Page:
If you see a pothole, please report the problem online.

When reporting a pothole, please provide the location of the pothole (exact location or adjacent house number or business) and the estimated size and depth.

If you consider the issue to be an immediate hazard to public safety, then please call immediately on 03330 035865 and we will arrange for a highway inspector to attend as a matter of emergency.

If you have not reported this pothole previously, please request a service notification is raised rather than a complaint. The pothole will still be assessed in the same way prior to any action being taken.

What size does a pothole have to be before it will be fixed?

A pothole defect is ‘actionable’ and warrants repair in Trafford when it reaches a depth of 40mm.

A carriageway pothole is described as “a sharp-edged defect of 40mm or greater in depth and extending in any one direction greater than 300mm”.

In a footway (or in a carriageway at a pedestrian crossing point), a pothole starts to become considered actionable where there exists a clear trip-face exceeding 20mm (about ¾ of an inch).

How long will it take to repair?

The speed at which a pothole will be repaired is dependent upon the severity of the defect and the potential risk it presents. Repair of an actionable pothole could be ordered at one of 3 priority levels:

Trafford's repair time for potholes
Status  Repair time

1 - Emergency

To be repaired within 24 hours

2 - Hurry

To be repaired within 7 days

3 - Normal

To be repaired within 28 days

How are necessary repairs prioritised?

As a local authority, we have a statutory duty to maintain highways that are repairable at public expense under The Highways Act of 1980. Unfortunately, the available budgets for highway maintenance do not permit us to aim to repair every defect that arises. As a result, prioritisation is therefore an essential element of everything that we do and in this respect we must necessarily have regard to established case-law, to national guidelines and to local policies that apply specifically within Trafford to properly assess and prioritise each and every defect that arises.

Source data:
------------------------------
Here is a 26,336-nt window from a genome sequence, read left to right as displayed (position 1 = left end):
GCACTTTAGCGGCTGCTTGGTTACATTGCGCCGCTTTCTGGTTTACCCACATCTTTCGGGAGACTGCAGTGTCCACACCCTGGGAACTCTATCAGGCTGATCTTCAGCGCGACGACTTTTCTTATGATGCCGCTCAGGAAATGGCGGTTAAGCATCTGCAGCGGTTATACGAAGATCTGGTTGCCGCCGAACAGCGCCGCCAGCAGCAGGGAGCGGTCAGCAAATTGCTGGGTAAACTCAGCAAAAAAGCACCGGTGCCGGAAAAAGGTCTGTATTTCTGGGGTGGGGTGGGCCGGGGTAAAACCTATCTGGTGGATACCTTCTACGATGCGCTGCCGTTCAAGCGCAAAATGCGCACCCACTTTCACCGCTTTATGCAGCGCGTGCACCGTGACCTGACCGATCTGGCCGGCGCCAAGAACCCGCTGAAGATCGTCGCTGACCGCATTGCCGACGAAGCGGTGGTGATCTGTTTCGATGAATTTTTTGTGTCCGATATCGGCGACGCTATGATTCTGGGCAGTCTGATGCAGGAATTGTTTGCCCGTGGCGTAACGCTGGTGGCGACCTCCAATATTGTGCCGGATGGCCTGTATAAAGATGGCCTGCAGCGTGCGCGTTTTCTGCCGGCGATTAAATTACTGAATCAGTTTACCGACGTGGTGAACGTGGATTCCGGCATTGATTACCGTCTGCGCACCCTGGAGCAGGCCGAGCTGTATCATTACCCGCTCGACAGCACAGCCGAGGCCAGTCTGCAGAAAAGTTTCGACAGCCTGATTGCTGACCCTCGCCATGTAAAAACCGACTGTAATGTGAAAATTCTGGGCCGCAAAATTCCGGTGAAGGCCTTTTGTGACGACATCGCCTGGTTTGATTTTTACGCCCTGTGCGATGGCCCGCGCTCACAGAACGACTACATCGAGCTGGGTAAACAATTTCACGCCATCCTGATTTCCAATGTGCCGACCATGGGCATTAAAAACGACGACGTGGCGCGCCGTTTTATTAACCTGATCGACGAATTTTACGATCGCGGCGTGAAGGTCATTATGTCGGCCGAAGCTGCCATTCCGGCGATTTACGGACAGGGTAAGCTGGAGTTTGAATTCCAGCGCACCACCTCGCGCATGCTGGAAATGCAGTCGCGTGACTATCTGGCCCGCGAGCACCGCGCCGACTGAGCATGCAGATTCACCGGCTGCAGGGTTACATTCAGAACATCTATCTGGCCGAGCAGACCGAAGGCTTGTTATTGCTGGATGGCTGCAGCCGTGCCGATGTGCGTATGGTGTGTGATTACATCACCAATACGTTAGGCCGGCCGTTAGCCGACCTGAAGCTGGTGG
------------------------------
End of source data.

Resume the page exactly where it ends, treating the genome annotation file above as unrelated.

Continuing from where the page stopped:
The effect of all these is to concentrate the need for repair very much upon the extent of the defect concerned and on the potential hazard that it represents. In the specific case of potholes therefore, our assessment and prioritisation for repair must take regard not only of the size and depth of the pothole but also of its specific location in the highway and the overall potential risk that it represents.

A few very simple and straightforward demonstrations of how this prioritisation works in practice would be as follows:

  •  A pothole which appeared in a highly trafficked road (e.g. the A56) would attract greater urgency than it would if it appeared in a much lighter trafficked residential road;
  • A pothole in a carriageway but located at an expected pedestrian crossing point (e.g. at a pedestrian crossing or at a road junction where pedestrians would normally be crossing), would attract greater urgency than it would if located elsewhere in the road.
  • A pothole located in the normal wheel-track of passing traffic would attract greater urgency than it would in another part of the road where vehicles are less likely to come into direct contact with it.

This is by no means intended to represent an exhaustive list of the different considerations that must be made however, and many other factors might also be relevant in different locations.